SoCal Capital Markets Update: Low Interest Rates Thaw Out A Frozen Market
In the first months of the year, the coronavirus rattled capital markets, throwing real estate investors into uncertainty. Through the spring, borrowers who were hoping to transact in Southern California chose to wait on the sidelines to see how the pandemic would play out.
But recent trends suggest a return of capital and transaction volume for the remainder of 2020. Low interest rates are driving buyers back to the market to buy, sell or refinance. Investor confidence is returning, boosting sales in SoCal markets that have been stalled for months.
"April and May were very slow, mainly because investors wanted to see how things progressed," said NorthMarq Multifamily Managing Director Shane Shafer, who leads the firm's Southern California investment sales practice. "More recently, we have seen improving operations and increased confidence in the market, giving investors more comfort in understanding price discovery."
A Resilient Market With Improving Fundamentals
In the last two months, NorthMarq's Southern California team has listed nearly $200M of multifamily assets, more than triple what the team listed from March to May.
In the early stages of the pandemic, only a few life insurance companies remained active in Southern California. As the capital markets have settled, most are visibly back in business and competing with Fannie Mae, Freddie Mac and HUD on interest rate and term length, and have begun offering new programs to compete with the agencies, said David Blum, senior vice president and managing director with NorthMarq Debt & Equity.
Shafer added that he has seen a new willingness from SoCal investors to look beyond their usual geographic and asset class horizons.
"Most of these buyers are coming from LA County, but all SoCal investors want to have a diversified portfolio and take advantage of some of the areas that are rebounding faster and showing better fundamentals," Shafer said.
Despite discouraging unemployment numbers nationwide, investor confidence remains high in SoCal real estate, especially multifamily.
"Buyers feel that the Southern California markets will be resilient and bounce back," Shafer said. "As more businesses reopen, areas such as Orange County, San Diego and the Inland Empire will continue to show great long-term fundamentals driving buyer interest and capital to these locations."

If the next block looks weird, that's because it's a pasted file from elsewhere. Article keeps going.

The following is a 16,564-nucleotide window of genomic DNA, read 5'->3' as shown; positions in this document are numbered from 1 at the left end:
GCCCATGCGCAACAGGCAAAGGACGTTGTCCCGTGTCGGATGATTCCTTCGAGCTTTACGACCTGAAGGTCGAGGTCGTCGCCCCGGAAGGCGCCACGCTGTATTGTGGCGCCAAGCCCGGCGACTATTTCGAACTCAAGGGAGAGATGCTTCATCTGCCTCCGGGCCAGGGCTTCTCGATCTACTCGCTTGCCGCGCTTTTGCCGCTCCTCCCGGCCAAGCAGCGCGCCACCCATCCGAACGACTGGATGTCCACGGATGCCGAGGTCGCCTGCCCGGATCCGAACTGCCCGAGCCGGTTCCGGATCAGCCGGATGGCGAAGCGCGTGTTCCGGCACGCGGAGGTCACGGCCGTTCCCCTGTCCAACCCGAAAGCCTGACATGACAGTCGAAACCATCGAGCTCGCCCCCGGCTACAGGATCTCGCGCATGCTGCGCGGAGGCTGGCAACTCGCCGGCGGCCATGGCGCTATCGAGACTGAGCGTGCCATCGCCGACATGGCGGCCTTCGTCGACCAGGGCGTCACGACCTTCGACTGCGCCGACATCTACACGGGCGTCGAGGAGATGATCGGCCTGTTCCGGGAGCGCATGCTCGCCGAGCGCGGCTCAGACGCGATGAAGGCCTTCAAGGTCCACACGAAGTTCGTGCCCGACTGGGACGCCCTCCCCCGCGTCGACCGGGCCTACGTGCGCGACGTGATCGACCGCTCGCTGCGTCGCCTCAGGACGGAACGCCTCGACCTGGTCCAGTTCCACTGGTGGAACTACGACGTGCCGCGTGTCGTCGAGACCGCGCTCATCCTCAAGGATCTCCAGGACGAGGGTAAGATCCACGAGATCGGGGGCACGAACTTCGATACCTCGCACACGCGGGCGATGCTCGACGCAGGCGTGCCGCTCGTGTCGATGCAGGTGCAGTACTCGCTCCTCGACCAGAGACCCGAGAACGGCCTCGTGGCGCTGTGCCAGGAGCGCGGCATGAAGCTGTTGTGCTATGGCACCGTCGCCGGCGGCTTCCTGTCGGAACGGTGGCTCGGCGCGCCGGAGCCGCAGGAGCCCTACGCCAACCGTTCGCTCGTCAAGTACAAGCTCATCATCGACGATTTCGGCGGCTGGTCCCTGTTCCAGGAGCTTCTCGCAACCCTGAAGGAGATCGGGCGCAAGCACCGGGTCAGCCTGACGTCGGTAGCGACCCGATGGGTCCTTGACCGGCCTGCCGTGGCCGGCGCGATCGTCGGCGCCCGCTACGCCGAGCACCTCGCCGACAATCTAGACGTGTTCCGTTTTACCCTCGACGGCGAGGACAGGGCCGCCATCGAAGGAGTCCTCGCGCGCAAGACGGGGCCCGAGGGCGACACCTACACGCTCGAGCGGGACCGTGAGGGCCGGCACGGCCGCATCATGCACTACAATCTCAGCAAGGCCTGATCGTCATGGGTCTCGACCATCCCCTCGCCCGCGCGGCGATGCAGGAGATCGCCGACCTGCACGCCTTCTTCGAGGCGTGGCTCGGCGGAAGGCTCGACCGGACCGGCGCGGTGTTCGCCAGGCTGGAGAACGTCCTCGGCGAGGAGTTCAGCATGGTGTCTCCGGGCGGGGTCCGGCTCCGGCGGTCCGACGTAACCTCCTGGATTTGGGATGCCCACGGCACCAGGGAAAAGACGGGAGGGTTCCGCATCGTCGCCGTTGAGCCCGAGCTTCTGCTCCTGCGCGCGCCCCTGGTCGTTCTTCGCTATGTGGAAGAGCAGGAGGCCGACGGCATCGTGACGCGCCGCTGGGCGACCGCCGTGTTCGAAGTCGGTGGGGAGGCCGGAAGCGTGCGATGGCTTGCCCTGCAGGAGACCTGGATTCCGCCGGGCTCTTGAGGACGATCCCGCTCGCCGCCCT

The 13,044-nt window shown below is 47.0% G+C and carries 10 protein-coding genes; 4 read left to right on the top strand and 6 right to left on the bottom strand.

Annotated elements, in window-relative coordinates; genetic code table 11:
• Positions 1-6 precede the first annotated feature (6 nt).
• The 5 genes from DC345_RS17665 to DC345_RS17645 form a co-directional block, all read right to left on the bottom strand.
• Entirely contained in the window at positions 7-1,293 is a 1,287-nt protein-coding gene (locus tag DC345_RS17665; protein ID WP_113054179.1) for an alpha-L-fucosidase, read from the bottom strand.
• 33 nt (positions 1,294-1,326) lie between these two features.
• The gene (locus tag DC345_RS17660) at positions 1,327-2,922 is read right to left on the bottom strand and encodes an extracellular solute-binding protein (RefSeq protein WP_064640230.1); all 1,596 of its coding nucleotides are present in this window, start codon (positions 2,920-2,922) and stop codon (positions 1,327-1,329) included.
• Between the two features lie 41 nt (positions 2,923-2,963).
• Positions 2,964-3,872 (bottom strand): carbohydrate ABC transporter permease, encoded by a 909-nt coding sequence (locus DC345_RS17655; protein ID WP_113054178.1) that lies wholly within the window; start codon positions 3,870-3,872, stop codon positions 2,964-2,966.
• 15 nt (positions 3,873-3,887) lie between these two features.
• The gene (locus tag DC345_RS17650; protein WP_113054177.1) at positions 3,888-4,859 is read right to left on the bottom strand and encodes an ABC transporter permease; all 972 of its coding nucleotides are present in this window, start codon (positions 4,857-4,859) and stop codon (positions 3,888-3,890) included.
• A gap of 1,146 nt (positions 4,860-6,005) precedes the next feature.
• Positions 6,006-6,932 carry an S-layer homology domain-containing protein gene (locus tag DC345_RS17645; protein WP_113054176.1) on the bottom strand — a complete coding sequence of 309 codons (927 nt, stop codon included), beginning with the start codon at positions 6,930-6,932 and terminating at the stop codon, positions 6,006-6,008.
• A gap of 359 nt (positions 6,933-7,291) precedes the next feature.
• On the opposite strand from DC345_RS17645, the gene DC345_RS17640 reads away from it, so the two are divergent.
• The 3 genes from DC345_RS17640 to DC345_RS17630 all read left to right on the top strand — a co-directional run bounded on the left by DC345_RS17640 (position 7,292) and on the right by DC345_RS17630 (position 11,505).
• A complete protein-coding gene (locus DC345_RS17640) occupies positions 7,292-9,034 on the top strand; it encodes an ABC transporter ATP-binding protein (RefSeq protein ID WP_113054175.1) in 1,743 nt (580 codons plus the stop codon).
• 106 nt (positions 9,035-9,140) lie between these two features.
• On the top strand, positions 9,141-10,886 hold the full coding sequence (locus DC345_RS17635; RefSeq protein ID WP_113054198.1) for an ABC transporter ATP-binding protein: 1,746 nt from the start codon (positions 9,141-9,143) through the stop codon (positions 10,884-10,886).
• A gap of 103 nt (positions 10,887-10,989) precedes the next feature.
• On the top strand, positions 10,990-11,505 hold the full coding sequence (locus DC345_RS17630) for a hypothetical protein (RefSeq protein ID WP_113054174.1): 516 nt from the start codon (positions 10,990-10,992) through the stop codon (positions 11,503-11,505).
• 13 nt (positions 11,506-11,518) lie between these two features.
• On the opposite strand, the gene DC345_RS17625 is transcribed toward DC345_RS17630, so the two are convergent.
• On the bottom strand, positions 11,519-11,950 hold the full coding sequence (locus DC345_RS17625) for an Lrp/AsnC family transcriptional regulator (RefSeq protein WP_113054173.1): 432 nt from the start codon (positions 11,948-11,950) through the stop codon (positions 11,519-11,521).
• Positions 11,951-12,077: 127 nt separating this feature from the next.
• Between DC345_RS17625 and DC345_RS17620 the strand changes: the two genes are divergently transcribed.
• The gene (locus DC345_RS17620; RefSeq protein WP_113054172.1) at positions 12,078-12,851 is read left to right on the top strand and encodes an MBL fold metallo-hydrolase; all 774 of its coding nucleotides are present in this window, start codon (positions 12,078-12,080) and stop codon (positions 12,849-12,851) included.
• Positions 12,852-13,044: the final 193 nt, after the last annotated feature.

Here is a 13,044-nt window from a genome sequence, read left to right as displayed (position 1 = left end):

Stable Financing Leads To Long-Term Bets
Along with strong investor sentiment, low interest rates are boosting faith in SoCal real estate and inspiring investors to make long-term investments. Recently reduced floor rates tend to range between 2.55% to 3.25% depending on the deal, according to Joe Giordani, senior vice president and managing director at NorthMarq.
"The yield curve is essentially flat at the moment, which makes longer-term debt very attractive," Giordani said.
That cost of capital is likely to stay low for a long time. Treasury bond yields hit record lows in the last month, and Federal Reserve Chairman Jerome Powell stated at the June Federal Open Market Committee meeting that the Fed is not even considering raising rates in the near future. That level of clarity on interest rates has given investors the confidence to make longer-term bets with the knowledge that the government will be doing what it can to help borrowers, Giordani said.
Historically, when credit tightens, loan executions from the Federal Housing Authority and HUD become more appealing for developers and investors, said Blum, who is currently working on two HUD deals. The Fed also pledged to continually purchase agency mortgage-backed bonds, which the multifamily industry took as a strong vote of confidence in the multifamily sector. As a result, multifamily financing continued even through the height of early pandemic uncertainty.
Maximum leverage loans offered via FHA and HUD executions have led to a surge in pipeline volumes for 221d4 construction-perm loans and 223f refinance loans, Blum said. Banks that pulled back on construction financing leverage, along with recent changes of the stabilized seasoning requirements for 223f refinances have also increased the appetite for these sorts of loans.
Commercial mortgage-backed security lenders and debt funds felt a pinch as capital flow was restricted earlier in the year. But there are encouraging signs for these lenders in the form of successful securitizations of newly issued CMBS and CRE-collateralized loan obligation bonds, which have allowed those lenders to quote and close new loans across a wide array of asset types.
Keeping the CMBS and CLO markets functioning will be crucial to providing capital to keep retail and hotel assets afloat, Giordani said, as many lenders are temporarily pulling back on hotel and retail loan originations.
"Capital availability has paralleled the pandemic's effect on different assets. The more affected a sector is, the more difficult it is to find capital," Giordani said. "Understanding how various lenders are structuring debt is important for developers and investors as they consider their own business models and how to take advantage of distressed opportunities."
While the market slowdown was punishing for many players in SoCal's real estate market, the low cost of capital has allowed for a new normal to materialize, with investors feeling secure in long-term buys. And the good news, the NorthMarq team agreed, is that recovery builds on itself: the more investors feel stable, the more stability they create.
This feature was produced in collaboration between the Bisnow Branded Content Studio and NorthMarq. Bisnow news staff was not involved in the production of this content.